The financial world's focus this week was on the European Central Bank's Thursday meeting and expectations of an announcement regarding changes to its quantitative easing (QE) program. Under this kind of program, central banks purchase securities in order to lower interest rates and increase the money supply.

Markets expected that, starting in January, the ECB's monthly bond purchases would be cut in half to 30 billion euros ($35 billion) and the program extended nine months into 2018. And indeed, that is exactly what was announced.

But in addition, ECB President Mario Draghi pointedly stated that this was not a “tapering” of QE (echoing language used by the U.S. Federal Reserve when it was in this situation) but rather a “down size” of the program. He also said that the program's end date is open-ended, meaning it may not end in September 2018.

Markets took his tone to be unmistakably dovish and this sent both the euro and European bond yields lower in the wake of the decision.

Currently, the ECB is buying 60 billion euros worth of bonds every month. There has been a steady decline in the quality of those bonds: In March 2015, when the ECB started its QE program, the focus was on buying European sovereign debt; that moved to high-quality bank debt and eventually to corporate bonds.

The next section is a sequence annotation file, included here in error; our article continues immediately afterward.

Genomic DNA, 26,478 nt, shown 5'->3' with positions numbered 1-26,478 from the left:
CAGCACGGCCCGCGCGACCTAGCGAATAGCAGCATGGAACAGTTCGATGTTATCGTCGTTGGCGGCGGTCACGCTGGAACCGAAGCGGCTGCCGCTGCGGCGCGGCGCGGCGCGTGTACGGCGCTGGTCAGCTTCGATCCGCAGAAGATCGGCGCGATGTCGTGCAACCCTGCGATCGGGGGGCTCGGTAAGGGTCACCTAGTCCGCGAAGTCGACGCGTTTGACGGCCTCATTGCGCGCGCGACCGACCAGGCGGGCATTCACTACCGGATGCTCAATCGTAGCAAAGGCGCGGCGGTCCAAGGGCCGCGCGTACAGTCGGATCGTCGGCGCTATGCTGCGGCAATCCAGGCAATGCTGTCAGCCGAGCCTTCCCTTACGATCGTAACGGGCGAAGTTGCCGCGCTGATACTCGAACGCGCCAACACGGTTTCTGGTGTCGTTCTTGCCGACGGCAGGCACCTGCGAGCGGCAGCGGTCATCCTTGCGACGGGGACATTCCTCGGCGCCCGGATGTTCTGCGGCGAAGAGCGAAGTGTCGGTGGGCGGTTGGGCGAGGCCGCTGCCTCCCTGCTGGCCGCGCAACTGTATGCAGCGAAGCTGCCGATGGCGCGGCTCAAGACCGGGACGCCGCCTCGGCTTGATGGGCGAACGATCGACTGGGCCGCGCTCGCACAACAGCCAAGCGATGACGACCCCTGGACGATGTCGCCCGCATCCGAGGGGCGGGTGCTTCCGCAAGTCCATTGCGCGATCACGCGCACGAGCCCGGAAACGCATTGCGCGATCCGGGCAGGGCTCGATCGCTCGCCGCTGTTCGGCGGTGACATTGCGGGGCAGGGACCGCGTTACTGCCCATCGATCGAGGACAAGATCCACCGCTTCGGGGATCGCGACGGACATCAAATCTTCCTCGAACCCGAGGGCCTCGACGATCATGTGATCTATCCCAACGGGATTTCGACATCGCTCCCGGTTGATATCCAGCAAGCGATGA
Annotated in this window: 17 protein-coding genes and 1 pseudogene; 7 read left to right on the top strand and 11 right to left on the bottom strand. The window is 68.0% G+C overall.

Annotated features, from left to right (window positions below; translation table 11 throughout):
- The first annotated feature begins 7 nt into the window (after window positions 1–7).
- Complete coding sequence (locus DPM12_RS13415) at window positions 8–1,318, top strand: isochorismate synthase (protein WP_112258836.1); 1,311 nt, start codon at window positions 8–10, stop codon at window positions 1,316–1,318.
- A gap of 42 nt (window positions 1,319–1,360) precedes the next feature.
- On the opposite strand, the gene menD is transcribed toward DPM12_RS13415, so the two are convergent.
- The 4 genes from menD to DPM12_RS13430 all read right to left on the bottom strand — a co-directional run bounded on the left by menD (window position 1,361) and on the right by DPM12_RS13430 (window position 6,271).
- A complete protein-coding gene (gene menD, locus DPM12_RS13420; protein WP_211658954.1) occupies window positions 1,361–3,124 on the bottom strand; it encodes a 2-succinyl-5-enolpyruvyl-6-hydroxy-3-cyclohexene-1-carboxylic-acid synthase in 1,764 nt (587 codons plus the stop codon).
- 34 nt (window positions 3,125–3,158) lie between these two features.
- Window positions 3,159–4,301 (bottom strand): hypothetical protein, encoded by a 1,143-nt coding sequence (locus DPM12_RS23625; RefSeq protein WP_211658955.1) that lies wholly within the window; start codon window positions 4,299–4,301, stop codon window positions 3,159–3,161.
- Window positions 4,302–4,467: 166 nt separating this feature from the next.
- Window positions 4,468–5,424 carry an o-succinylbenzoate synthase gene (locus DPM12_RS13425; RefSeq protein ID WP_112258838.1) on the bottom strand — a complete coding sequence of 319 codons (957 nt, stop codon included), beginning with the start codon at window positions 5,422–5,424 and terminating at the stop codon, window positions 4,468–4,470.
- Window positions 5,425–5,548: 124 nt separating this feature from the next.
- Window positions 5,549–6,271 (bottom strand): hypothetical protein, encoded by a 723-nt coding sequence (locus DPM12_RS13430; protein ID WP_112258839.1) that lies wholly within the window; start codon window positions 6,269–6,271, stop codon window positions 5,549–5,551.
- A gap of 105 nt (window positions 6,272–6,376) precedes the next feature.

Part of the debate about the ECB's program is not so much economic as it is about the viability of these bonds that are being purchased. At each point that a new class of debt instruments was deemed eligible for ECB purchases, credit quality dropped. And yet, the current stock of eligible bonds is diminishing to the point where curbing the buying of bonds is more about lack of supply rather than monetary policy.

Our View: With this decision the ECB has made it clear that inflationary pressures – or the current lack thereof – will dictate policy. This is in contrast to other central banks, including the U.S. Federal Reserve, the Bank of Canada and the Bank of England, which meets next week and is expected to tighten policy.

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